A big impact
Although Dayan is one of the best in his field, he didn’t rise to the top on his surgical skills alone. The combination of his leadership ability, marketing know-how and altruistic personality have resulted in his becoming a medical and business powerhouse. Dayan is an international lecturer, a national physician educator and has achieved double board certification by both the American Board of Facial Plastic and Reconstructive Surgery and the American Board of Otolaryngology—Head and Neck Surgery. He also heads up five different companies: his facial plastic surgery practice; True Skin Care Center, which offers aesthetic skin care services, and True University, providing advanced education programs for estheticians and students; the College of Cosmetic Medicine, offering aesthetic medicine education to physicians; IF Marketing, a complete marketing firm; DeNova Research, specializing in aesthetic medicine; and perhaps his most unique venture, Enhance Educational Foundation, a nonprofit educational charity he created to promote the ongoing education of students in the Chicago Public School (CPS) system.
Through this foundation, Dayan donates a $25,000 scholarship every year to a deserving student and provides additional smaller scholarships, as well. “I wanted to provide a big scholarship because I wanted to make an impact,” he says, and he also opens his office to an internship program that allows students to spend time there shadowing him and his staff to get an idea about what medicine is like. “When the students are here, I ask them if they ever thought about practicing medicine, and many say they didn’t think it was possible. But when they leave, they do think it’s possible and it makes me feel good,” Dayan says.
With that inspiring feeling driving the way, he also believes in the power education has to improve the world. “Education is the key to getting ahead, and it’s the key to inner growth. People who are educated typically aren’t racist or bigoted; education destroys all prejudices,” he says, and his attempts to foster education don’t stop within the Chicago city limits. In fact, Dayan has recently set his sights on building a school in Cambodia where, on a recent visit, he says he simply became affected by the conditions. “I couldn’t believe these people who lived in utter poverty, and the only thing keeping the kids from being educated was the lack of a physical structure,” he explains. He hopes the project will become a reality in the near future.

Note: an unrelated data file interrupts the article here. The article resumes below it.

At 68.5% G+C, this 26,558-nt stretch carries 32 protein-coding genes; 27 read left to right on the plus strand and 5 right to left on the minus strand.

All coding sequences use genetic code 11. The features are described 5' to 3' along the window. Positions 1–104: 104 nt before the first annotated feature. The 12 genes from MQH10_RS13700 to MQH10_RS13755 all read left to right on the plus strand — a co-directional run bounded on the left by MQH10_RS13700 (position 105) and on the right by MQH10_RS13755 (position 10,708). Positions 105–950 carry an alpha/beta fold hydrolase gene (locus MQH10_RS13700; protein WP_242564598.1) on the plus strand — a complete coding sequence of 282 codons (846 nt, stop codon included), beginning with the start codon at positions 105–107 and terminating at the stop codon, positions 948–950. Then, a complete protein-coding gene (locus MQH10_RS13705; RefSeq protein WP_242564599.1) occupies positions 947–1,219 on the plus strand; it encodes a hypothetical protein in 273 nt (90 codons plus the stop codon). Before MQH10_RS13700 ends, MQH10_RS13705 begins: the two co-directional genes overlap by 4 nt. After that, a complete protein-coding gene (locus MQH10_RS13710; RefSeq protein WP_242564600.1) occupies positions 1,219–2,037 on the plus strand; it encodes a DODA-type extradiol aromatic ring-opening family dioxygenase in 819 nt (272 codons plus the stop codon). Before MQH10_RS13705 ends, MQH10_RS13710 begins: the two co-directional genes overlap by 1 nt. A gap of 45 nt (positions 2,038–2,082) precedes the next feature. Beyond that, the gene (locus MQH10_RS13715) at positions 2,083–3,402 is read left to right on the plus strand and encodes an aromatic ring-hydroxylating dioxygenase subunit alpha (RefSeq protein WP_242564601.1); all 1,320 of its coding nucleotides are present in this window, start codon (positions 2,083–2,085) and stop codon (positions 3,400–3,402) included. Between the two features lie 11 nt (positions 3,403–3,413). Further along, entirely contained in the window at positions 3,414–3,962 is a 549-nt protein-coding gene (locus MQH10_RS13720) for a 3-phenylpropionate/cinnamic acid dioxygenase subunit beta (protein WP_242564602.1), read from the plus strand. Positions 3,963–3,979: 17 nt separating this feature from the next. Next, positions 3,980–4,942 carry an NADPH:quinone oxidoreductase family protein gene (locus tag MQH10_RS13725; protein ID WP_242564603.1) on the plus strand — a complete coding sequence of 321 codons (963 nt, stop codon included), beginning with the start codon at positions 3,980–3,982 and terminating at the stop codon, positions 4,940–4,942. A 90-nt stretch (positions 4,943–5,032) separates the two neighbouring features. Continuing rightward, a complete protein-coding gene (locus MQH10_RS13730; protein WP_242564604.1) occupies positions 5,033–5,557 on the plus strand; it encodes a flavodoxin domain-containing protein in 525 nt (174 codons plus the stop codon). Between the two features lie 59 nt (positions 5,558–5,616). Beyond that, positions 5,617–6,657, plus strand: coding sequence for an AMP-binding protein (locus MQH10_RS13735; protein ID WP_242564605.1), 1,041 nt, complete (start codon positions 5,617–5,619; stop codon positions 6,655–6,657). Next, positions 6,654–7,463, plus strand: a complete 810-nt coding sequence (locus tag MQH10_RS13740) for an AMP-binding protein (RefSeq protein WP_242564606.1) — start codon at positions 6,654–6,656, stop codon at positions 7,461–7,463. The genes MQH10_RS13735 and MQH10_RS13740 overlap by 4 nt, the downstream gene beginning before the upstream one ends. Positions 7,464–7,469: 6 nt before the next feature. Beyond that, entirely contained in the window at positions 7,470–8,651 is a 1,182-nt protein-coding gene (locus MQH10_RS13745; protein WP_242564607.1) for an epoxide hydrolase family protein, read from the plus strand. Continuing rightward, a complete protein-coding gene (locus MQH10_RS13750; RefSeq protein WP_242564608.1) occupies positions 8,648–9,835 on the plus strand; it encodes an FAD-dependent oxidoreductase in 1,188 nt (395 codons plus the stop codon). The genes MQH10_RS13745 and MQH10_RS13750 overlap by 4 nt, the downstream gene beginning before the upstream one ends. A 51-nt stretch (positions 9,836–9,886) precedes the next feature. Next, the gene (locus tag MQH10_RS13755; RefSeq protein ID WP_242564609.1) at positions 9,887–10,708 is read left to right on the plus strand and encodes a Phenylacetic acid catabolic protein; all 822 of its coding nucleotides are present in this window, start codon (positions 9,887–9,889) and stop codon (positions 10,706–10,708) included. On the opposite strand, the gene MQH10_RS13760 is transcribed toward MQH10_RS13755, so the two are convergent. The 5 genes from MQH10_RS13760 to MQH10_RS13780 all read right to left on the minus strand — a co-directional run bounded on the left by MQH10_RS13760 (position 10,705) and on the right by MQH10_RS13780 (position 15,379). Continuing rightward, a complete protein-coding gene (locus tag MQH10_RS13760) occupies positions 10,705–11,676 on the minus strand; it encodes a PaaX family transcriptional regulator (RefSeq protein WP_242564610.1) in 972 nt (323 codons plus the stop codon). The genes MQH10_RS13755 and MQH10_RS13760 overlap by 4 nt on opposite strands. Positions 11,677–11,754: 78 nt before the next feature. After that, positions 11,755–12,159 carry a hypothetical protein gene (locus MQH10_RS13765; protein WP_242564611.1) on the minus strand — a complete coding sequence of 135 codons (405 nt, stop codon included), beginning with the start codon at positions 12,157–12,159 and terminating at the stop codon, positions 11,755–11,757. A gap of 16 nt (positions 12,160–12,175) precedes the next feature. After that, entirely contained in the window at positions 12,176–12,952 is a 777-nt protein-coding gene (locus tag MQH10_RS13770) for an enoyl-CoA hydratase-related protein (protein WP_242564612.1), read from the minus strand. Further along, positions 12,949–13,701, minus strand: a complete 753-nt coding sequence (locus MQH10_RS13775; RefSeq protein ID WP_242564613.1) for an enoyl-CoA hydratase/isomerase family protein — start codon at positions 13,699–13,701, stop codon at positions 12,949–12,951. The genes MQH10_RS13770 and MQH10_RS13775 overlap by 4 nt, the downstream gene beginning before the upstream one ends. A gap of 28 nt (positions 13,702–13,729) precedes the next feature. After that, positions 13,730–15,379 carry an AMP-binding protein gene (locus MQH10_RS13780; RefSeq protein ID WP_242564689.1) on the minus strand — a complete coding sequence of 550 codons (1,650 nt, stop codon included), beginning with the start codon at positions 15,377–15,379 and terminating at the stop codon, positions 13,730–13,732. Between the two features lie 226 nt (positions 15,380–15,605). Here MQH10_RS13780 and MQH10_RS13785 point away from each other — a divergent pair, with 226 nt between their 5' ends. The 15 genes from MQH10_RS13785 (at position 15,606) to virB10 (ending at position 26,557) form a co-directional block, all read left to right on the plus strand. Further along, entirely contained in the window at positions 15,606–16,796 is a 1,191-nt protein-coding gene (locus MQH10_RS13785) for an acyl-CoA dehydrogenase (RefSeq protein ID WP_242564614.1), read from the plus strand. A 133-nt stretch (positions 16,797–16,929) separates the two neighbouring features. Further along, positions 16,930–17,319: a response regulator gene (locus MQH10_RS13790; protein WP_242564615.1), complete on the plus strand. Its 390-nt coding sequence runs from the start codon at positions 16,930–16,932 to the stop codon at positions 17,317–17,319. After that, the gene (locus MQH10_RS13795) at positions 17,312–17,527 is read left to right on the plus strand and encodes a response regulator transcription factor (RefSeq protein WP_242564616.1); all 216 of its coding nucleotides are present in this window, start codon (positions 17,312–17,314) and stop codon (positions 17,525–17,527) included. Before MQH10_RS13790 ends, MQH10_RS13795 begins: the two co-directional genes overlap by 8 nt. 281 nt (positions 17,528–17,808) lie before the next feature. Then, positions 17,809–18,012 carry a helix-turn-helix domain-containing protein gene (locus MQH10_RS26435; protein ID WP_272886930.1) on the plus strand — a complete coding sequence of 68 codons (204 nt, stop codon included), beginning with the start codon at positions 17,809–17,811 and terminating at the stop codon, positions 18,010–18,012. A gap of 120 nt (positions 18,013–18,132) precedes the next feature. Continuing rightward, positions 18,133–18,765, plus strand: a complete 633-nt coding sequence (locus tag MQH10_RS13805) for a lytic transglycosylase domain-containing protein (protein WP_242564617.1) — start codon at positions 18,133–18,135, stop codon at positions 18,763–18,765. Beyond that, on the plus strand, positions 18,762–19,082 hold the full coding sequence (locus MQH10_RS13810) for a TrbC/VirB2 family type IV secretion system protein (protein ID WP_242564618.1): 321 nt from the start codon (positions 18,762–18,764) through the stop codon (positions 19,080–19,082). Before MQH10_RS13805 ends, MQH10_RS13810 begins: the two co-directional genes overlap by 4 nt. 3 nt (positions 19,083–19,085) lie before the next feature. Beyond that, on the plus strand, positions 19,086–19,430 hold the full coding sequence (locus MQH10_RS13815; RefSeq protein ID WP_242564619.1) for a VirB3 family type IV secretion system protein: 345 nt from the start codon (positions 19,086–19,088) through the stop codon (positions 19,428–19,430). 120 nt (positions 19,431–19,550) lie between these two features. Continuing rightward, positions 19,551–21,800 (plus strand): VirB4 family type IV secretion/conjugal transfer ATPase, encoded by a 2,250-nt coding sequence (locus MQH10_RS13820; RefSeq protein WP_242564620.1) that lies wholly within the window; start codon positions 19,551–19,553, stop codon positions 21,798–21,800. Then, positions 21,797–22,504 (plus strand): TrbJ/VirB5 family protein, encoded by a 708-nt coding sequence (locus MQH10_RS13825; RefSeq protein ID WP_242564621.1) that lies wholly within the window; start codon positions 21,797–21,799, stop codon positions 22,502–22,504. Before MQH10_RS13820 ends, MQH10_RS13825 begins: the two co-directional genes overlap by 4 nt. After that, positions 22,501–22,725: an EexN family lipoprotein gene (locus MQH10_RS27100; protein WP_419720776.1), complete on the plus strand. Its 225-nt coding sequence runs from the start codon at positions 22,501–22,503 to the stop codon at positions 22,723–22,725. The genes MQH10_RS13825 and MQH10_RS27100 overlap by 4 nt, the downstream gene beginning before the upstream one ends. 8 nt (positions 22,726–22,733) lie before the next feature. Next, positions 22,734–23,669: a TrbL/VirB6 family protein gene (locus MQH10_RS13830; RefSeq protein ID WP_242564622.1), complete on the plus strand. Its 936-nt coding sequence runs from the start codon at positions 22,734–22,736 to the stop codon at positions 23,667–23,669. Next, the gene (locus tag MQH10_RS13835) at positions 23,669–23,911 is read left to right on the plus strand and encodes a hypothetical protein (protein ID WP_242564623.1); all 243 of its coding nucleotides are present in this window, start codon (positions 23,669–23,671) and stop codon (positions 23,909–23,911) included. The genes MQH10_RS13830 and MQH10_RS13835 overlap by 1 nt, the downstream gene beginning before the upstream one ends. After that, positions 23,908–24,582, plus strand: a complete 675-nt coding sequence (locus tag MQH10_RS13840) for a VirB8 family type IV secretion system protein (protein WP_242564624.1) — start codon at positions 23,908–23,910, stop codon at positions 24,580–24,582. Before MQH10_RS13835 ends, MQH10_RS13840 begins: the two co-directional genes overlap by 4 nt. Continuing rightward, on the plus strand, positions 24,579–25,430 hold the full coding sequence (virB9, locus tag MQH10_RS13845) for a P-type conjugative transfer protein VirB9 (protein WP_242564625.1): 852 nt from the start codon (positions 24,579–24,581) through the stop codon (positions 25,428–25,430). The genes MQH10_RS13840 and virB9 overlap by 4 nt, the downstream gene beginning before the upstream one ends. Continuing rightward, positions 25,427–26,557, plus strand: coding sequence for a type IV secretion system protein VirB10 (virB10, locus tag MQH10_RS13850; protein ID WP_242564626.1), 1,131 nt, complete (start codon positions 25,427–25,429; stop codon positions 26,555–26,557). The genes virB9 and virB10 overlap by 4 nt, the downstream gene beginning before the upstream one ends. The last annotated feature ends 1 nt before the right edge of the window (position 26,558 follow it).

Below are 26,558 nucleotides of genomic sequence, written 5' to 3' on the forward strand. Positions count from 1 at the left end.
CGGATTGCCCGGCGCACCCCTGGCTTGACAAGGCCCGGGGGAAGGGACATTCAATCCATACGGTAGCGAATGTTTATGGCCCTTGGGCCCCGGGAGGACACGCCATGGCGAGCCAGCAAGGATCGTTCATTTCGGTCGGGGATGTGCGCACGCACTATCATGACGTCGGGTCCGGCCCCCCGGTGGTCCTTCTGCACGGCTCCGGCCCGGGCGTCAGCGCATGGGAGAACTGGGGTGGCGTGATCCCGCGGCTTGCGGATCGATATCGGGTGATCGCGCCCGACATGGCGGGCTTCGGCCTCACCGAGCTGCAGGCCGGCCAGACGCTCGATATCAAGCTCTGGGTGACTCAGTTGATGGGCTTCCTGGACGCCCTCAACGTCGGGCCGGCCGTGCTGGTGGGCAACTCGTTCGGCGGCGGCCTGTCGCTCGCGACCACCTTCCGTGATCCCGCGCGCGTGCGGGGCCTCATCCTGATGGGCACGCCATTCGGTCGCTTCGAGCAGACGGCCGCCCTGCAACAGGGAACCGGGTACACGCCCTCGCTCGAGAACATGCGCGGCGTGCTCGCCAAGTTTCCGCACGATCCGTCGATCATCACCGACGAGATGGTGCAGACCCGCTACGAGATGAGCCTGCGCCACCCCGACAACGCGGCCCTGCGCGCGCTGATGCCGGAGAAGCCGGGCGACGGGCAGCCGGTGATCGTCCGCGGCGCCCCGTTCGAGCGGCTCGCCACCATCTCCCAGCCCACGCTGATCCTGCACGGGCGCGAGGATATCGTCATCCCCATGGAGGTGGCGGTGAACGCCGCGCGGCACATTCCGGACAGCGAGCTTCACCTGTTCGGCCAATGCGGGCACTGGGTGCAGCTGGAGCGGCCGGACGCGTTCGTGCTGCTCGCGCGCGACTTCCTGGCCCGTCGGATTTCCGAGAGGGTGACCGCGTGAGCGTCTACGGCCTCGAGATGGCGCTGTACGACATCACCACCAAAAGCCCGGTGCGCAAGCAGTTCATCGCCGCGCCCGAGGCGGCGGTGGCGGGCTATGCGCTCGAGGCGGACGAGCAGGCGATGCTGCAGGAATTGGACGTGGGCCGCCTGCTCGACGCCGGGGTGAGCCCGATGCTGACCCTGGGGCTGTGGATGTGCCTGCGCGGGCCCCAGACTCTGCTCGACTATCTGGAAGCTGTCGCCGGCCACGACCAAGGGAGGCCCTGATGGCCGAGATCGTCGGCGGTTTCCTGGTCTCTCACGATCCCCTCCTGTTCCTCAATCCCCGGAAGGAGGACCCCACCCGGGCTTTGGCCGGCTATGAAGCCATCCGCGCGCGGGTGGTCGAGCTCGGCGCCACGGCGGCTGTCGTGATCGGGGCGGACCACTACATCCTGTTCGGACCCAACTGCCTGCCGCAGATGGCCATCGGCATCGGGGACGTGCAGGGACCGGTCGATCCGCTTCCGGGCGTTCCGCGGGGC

An outstanding leader
So, what’s the secret of Dayan’s success? He says that, although communication is key, understanding and meeting the needs of your patients and staff are crucial, and none of that can be done unless you are an outstanding leader. “Nothing compares with you doing the work,” he says. “If the leadership’s not there, the practice doesn’t succeed. You lead by example. If you work hard and treat people great, your staff will, too. That comes from you. You’ve got to be ethical and honest; if you’re dishonest, you’ll lose them in a heartbeat.”
And ethics is a word Dayan knows well, as he was recently awarded the 2008 Leadership Award from the American Medical Association (AMA) Foundation. The 56 recipients of this award have been recognized for demonstrating outstanding nonclinical leadership skills in advocacy, community service and education.
Dayan isn’t one to keep the lessons he has learned to himself. He is the author of four books, including Keys to Success: Marketing & Practice Management (College of Cosmetic Medicine Press, 2007); Instant Beauty: The Complete Consumer’s Guide to the Best Nonsurgical Cosmetic Procedures (Hatherleigh Press, 2008); Thrive: Pearls to Prosper in Any Economy (College of Cosmetic Medicine Press, 2009); and his newest book, Mastering Medical Esthetics (College of Cosmetic Medicine Press, 2009).